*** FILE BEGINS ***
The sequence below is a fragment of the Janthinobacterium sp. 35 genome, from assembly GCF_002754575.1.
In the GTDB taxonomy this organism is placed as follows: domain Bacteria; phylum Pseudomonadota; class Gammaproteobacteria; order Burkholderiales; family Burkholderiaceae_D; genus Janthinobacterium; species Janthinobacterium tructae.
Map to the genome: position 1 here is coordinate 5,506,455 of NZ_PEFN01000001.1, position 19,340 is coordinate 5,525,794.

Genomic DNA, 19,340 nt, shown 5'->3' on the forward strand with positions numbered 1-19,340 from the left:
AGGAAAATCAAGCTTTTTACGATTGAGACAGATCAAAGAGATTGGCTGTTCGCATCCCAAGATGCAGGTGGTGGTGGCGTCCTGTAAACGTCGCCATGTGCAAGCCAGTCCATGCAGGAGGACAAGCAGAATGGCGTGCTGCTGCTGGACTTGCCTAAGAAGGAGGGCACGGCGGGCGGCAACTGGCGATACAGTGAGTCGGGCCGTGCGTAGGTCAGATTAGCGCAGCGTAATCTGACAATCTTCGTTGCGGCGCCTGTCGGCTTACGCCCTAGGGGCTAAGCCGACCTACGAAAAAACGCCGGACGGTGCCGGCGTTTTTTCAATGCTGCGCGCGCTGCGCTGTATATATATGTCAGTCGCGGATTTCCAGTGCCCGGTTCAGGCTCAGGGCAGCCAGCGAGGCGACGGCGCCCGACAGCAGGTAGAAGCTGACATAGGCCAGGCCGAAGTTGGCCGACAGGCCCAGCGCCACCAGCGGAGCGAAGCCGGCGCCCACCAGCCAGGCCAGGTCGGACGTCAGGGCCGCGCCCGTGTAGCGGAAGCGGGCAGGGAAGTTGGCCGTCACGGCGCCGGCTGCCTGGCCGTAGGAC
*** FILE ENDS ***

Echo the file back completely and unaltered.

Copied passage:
The sequence below is a fragment of the Janthinobacterium sp. 35 genome, from assembly GCF_002754575.1.
In the GTDB taxonomy this organism is placed as follows: domain Bacteria; phylum Pseudomonadota; class Gammaproteobacteria; order Burkholderiales; family Burkholderiaceae_D; genus Janthinobacterium; species Janthinobacterium tructae.
Map to the genome: position 1 here is coordinate 5,506,455 of NZ_PEFN01000001.1, position 19,340 is coordinate 5,525,794.

Genomic DNA, 19,340 nt, shown 5'->3' on the forward strand with positions numbered 1-19,340 from the left:
AGGAAAATCAAGCTTTTTACGATTGAGACAGATCAAAGAGATTGGCTGTTCGCATCCCAAGATGCAGGTGGTGGTGGCGTCCTGTAAACGTCGCCATGTGCAAGCCAGTCCATGCAGGAGGACAAGCAGAATGGCGTGCTGCTGCTGGACTTGCCTAAGAAGGAGGGCACGGCGGGCGGCAACTGGCGATACAGTGAGTCGGGCCGTGCGTAGGTCAGATTAGCGCAGCGTAATCTGACAATCTTCGTTGCGGCGCCTGTCGGCTTACGCCCTAGGGGCTAAGCCGACCTACGAAAAAACGCCGGACGGTGCCGGCGTTTTTTCAATGCTGCGCGCGCTGCGCTGTATATATATGTCAGTCGCGGATTTCCAGTGCCCGGTTCAGGCTCAGGGCAGCCAGCGAGGCGACGGCGCCCGACAGCAGGTAGAAGCTGACATAGGCCAGGCCGAAGTTGGCCGACAGGCCCAGCGCCACCAGCGGAGCGAAGCCGGCGCCCACCAGCCAGGCCAGGTCGGACGTCAGGGCCGCGCCCGTGTAGCGGAAGCGGGCAGGGAAGTTGGCCGTCACGGCGCCGGCTGCCTGGCCGTAGGAC